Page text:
Oral Histories

Interview of Bryon H. Atkinson (1984)

UCLA dean of students and athletic director. Interviewed because of connection to J.D. Morgan, UCLA tennis coach and athletic director.
Subtitle:
Right Man at the Right Time: J. D. Morgan
Series:
Right Man at the Right Time: J.D. Morgan
Topic:
Sports
UCLA and University of California History
UCLA Intercollegiate Athletics Staff
UCLA Administration
Interviewer:
Rose, David A.
Interviewee:
Atkinson, Byron H.
Supporting Documents:
Records relating to the interview are located in the office of the UCLA Library's Center for Oral History Research.
Language:
English
Copyright:
Regents of the University of California, UCLA Library.
Series Statement:
This series documents the contribution of UCLA Athletics Coach J.D. Morgan through interviews with individuals who had worked with Morgan both inside and outside the UCLA community.
Abstract:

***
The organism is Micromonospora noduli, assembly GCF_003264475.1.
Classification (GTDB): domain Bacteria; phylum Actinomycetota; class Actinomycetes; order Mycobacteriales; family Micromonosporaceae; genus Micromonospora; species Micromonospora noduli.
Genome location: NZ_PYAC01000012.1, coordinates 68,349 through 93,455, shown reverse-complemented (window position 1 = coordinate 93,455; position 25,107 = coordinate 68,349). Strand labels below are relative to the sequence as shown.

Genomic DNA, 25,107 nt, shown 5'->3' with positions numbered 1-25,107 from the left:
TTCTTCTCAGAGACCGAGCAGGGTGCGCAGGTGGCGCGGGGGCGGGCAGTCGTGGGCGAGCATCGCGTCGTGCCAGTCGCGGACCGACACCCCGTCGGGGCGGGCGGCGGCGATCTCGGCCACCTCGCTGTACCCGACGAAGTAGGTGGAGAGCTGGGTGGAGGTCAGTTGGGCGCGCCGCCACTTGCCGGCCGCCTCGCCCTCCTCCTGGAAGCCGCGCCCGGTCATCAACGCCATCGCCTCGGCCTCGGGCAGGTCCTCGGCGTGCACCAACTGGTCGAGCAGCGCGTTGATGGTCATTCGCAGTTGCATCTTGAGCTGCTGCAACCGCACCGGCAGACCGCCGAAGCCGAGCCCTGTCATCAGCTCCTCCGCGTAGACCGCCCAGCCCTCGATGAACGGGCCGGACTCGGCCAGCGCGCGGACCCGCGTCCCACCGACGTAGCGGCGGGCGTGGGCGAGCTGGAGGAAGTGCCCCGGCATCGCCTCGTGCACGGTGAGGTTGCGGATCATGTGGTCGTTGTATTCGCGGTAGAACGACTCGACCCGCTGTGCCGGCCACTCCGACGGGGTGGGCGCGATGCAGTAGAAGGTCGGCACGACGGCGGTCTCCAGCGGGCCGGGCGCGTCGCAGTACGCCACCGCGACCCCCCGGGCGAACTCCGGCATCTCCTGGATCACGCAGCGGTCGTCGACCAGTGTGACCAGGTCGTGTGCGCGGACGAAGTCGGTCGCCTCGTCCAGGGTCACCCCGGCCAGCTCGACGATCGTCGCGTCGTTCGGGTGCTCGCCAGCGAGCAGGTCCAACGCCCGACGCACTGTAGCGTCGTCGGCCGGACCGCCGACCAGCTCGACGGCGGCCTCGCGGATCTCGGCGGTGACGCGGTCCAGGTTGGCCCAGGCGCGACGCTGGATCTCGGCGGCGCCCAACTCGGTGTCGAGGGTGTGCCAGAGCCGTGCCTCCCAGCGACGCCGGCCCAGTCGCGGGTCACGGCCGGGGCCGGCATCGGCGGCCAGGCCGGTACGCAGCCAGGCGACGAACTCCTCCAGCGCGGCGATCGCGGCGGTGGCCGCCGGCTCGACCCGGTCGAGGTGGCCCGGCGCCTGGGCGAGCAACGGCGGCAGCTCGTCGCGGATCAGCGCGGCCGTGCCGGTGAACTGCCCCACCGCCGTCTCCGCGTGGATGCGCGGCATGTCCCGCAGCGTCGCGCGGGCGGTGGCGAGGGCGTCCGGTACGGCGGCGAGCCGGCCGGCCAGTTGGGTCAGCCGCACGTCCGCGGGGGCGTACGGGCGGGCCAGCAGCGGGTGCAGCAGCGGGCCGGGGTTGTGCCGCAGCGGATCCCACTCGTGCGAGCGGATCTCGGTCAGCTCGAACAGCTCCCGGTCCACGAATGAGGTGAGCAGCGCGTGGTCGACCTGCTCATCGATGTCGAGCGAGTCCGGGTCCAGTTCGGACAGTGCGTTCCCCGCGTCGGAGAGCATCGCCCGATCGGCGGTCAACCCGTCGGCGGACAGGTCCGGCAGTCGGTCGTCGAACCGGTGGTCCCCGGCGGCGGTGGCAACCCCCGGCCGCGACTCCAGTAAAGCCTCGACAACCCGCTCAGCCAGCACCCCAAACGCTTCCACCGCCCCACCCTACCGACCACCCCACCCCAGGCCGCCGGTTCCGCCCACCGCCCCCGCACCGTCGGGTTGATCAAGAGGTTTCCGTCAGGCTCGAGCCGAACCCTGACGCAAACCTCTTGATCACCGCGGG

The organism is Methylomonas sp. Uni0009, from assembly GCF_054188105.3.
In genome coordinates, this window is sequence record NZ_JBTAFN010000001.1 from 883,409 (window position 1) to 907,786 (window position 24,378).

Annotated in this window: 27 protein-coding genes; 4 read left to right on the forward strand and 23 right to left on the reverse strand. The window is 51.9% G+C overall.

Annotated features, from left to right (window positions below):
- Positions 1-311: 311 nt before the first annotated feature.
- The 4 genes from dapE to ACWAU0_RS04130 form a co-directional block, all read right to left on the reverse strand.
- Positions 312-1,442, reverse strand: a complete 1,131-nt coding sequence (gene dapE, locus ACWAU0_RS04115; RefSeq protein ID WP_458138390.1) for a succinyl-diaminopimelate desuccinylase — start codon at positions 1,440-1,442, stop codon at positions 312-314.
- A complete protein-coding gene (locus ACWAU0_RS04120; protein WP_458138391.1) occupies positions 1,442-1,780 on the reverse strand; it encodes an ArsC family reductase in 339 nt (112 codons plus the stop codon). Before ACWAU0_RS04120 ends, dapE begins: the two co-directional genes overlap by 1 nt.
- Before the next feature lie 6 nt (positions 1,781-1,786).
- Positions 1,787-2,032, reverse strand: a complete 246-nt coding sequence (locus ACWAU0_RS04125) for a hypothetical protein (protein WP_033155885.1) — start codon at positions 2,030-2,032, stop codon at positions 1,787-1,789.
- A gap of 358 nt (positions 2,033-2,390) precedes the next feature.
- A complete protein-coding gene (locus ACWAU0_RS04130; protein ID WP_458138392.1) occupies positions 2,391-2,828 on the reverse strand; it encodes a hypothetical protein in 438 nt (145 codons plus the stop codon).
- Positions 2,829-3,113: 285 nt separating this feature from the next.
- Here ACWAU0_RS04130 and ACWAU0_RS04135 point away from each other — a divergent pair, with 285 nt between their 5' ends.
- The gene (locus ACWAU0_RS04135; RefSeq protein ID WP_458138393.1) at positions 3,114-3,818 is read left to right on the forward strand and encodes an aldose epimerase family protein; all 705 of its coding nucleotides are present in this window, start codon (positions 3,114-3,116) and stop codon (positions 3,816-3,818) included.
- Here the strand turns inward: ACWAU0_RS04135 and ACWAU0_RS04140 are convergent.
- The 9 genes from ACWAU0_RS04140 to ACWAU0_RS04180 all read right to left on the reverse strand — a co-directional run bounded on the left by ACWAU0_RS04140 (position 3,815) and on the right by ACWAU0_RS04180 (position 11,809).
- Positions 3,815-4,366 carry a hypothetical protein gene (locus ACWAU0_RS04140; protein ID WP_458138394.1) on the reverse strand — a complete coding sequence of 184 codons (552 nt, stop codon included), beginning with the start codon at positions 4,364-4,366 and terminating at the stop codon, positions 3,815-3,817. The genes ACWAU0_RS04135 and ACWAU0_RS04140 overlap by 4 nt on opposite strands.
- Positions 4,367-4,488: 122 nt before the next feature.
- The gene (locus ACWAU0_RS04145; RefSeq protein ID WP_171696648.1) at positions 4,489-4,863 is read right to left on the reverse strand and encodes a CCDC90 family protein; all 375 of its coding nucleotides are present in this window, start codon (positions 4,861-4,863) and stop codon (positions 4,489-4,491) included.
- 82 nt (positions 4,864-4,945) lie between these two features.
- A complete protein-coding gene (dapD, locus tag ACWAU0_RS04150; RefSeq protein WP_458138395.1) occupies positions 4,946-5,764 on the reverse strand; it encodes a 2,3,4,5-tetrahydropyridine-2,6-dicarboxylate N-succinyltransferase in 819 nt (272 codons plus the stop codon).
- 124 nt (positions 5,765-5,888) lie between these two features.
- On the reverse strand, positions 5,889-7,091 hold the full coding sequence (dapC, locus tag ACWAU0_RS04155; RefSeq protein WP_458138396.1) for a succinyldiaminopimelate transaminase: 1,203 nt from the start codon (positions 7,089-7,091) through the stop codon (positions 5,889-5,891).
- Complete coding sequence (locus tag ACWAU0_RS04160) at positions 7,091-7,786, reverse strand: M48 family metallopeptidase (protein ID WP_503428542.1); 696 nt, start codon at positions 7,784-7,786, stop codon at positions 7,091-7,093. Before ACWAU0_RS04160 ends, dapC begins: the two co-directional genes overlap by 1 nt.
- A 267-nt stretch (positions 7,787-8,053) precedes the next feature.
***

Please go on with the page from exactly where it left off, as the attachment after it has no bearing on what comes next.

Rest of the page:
Byron H. Atkinson on his memories of J. D. Morgan: Together with Morgan as UCLA undergraduates; Morgan’s undergraduate academic and athletic activities; War experiences; Postwar campus employment; As tennis coach and associate business manager; Professional contact with Morgan in l950s; Morgan’s chairmanship of Dykstra Hall planning committee; Work habits; Integration of work and family lives; Fundraising; Selection as athletic director; Formation of Athletic Advisory Board; Special Admissions Committee; Issues before the Athletic Advisory Board; Morgan’s approach to hiring decisions; Initial priority as athletic director: upgrade all facilities; Pauley Pavilion; Expanding and upgrading minor sports; The question of a campus football stadium; Areas of major involvement with Morgan; Equitable disciplinary action; Family life; Disciplinary action against athletes; Walter Byers; Morgan’s attitude toward violations of NCAA rules; Ticket selling by athletes; Morgan’s integrity; Salesmanship on the Special Admissions Committee; Philosophy of intercollegiate athletics; UCLA’s conditional admission summer program for athletes; Financing women’s athletics; Morgan “was color-blind as far as race was concerned”; Athletes and the press; Controversial conference Rose Bowl votes; Morgan’s attitude toward drugs and drinking; Weight problem; Drug use among UCLA athletes; NCAA jurisdiction over television appearances; Morgan’s disdain for “socialism” in intercollegiate athletic policy; Conference-wide pooling of revenues; Summation.